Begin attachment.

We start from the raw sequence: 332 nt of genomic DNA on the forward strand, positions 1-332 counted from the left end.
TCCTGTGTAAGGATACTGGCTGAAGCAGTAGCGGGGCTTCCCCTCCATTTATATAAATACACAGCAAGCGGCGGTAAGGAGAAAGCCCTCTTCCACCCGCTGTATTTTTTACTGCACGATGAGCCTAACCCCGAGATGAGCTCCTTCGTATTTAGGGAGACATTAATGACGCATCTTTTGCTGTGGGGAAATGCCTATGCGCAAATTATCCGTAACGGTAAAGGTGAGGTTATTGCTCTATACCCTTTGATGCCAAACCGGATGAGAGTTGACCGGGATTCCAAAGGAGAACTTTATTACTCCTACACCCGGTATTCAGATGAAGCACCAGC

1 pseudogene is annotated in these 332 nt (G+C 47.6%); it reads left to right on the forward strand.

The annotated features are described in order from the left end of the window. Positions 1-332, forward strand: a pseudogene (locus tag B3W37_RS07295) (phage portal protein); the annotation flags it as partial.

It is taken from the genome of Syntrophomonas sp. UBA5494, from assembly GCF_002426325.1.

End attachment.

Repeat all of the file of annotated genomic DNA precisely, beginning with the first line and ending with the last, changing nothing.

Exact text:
We start from the raw sequence: 332 nt of genomic DNA on the forward strand, positions 1-332 counted from the left end.
TCCTGTGTAAGGATACTGGCTGAAGCAGTAGCGGGGCTTCCCCTCCATTTATATAAATACACAGCAAGCGGCGGTAAGGAGAAAGCCCTCTTCCACCCGCTGTATTTTTTACTGCACGATGAGCCTAACCCCGAGATGAGCTCCTTCGTATTTAGGGAGACATTAATGACGCATCTTTTGCTGTGGGGAAATGCCTATGCGCAAATTATCCGTAACGGTAAAGGTGAGGTTATTGCTCTATACCCTTTGATGCCAAACCGGATGAGAGTTGACCGGGATTCCAAAGGAGAACTTTATTACTCCTACACCCGGTATTCAGATGAAGCACCAGC

1 pseudogene is annotated in these 332 nt (G+C 47.6%); it reads left to right on the forward strand.

The annotated features are described in order from the left end of the window. Positions 1-332, forward strand: a pseudogene (locus tag B3W37_RS07295) (phage portal protein); the annotation flags it as partial.

It is taken from the genome of Syntrophomonas sp. UBA5494, from assembly GCF_002426325.1.